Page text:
By Peter Nielsen
What you must learn about anchoring--fast and simple!
Anchoring is an important ability for any boater--power or sail--whether you're making plans a picnic lunch in a secluded cove or an in a single day stopover at in a far off anchorage.
This 16-panel, foldout consultant will give you speedy, easy-to-follow directions for secure and effective anchoring. Anchoring is in complete colour and is outlined on hinged, seriously laminated, water-resistant pages, so this hard source will carry its personal even if you're in tough weather.
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Additional resources for Anchoring: A Captain's Quick Guide
In freezing weather, the soldier may neglect washing due to the cold temperatures and scarcity of water. This can result in skin infections and vermin infestation. If bathing is difficult for any extended period, the soldier should examine his skin and clean it often. Snow baths in lieu of a water bath are recommended. This helps reduce skin infections and aids the comfort of the soldier. (1) Snow may be used instead of toilet paper. Soldiers should shave at rest periods in the shelter so that oils stripped in shaving will be replenished.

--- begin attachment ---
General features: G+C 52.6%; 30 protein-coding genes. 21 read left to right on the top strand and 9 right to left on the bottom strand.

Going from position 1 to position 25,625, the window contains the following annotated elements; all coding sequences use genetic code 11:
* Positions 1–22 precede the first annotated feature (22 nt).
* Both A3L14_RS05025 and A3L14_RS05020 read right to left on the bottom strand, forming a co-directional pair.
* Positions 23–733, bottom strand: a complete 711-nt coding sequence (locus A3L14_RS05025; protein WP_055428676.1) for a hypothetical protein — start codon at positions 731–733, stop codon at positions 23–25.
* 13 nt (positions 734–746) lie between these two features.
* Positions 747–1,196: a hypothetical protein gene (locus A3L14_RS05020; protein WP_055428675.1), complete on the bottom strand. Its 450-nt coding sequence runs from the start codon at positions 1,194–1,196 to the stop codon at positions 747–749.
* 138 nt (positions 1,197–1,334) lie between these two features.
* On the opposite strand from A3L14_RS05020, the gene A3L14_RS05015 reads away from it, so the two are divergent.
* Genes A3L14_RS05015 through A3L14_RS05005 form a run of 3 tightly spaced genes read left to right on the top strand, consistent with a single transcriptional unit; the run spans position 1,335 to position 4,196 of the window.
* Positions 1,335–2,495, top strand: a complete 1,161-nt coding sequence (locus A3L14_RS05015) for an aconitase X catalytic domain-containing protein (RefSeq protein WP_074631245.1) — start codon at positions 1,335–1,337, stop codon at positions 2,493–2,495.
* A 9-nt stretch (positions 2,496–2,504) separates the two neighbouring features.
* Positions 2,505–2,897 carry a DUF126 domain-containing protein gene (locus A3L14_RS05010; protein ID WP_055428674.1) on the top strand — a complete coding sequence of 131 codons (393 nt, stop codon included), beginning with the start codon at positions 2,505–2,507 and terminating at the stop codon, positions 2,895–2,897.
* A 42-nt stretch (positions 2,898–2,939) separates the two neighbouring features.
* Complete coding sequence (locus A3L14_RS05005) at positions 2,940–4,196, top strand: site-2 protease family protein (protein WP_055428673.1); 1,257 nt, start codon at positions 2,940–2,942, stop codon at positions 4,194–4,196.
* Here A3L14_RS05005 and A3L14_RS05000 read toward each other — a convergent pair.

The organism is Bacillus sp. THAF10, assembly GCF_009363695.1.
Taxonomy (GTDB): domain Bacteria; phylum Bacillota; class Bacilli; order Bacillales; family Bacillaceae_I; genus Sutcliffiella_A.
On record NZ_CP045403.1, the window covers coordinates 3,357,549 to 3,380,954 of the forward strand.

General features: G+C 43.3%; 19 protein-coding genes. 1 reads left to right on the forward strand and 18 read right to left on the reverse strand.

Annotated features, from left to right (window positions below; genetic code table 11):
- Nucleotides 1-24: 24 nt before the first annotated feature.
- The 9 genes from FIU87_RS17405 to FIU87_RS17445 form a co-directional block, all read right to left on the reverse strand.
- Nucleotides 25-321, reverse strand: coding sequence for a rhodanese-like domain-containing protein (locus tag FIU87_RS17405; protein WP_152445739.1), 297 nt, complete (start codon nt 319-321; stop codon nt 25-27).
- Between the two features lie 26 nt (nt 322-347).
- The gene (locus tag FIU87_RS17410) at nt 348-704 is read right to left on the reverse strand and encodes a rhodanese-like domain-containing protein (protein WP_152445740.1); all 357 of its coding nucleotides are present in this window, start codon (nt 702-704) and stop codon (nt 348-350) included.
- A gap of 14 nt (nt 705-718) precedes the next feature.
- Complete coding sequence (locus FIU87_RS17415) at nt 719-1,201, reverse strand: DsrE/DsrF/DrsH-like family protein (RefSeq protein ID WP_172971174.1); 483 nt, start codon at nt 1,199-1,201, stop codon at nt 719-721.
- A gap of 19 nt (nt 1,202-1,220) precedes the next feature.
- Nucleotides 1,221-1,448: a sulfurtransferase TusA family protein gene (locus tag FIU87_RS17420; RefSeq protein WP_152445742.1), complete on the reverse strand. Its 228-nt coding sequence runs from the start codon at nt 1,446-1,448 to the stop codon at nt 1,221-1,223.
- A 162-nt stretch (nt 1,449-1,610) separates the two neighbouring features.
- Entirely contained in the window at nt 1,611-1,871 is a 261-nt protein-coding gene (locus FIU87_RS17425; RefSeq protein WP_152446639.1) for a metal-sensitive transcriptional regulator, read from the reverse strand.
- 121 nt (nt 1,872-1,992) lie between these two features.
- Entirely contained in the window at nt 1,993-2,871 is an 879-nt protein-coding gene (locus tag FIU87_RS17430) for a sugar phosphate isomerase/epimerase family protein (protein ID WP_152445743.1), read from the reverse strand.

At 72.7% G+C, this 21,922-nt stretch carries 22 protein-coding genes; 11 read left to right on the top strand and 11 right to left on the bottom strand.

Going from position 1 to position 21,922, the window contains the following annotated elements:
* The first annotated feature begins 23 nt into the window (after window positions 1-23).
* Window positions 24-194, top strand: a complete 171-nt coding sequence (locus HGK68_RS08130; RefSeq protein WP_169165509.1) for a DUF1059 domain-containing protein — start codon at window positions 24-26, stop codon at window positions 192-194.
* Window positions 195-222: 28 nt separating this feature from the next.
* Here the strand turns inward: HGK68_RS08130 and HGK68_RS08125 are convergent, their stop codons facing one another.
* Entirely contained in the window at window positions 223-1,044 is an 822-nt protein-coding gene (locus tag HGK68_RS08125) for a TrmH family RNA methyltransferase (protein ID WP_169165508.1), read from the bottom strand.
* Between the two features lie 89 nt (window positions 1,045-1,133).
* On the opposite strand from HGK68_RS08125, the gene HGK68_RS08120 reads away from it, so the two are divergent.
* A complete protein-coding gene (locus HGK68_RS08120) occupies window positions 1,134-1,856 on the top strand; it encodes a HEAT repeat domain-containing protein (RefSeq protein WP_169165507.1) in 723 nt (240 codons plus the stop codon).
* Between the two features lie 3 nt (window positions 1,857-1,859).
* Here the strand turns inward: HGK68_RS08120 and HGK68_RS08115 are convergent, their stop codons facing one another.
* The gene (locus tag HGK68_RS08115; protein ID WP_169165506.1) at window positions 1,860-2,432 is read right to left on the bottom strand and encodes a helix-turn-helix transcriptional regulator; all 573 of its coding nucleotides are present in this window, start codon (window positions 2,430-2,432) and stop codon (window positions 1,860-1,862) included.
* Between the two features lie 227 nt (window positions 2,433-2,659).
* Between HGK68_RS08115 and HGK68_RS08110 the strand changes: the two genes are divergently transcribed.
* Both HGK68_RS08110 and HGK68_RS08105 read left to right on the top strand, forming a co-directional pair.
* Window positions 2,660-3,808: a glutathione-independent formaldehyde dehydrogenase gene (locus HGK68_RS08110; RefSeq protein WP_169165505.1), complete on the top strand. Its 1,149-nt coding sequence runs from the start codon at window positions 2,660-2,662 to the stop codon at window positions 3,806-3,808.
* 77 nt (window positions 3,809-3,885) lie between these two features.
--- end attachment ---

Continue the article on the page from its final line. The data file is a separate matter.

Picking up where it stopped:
Seek shelter around dry, clean rock without cracks; in scree fields; or in deep indentations (depressions, caves). Keep at least half a body’s length away from a cave wall and opening. (2) Assume a one-point-of-contact body position. Squat on your haunches or sit on a rucksack or rope. Pull your knees to your chest and keep both feet together. If half way up the rock face, secure yourself with more than one point―lightning can burn through rope. If already rappelling, touch the wall with both feet together and hurry to the next anchor.
Fats are the body’s natural stored source of energy. Fats provide the body around 9 kilocalories of energy per gram and require less energy for the body to digest than protein but more than carbohydrates. (3) Carbohydrates. Carbohydrates are an important source of calories. In the form of glucose, carbohydrates are found in the most important energy-producing cycles in the body’s cells. If carbohydrate intake exceeds energy needs, moderate amounts are stored in the muscles and liver. Larger amounts are converted into fats and stored in that form.
Anchoring: A Captain's Quick Guide by Peter Nielsen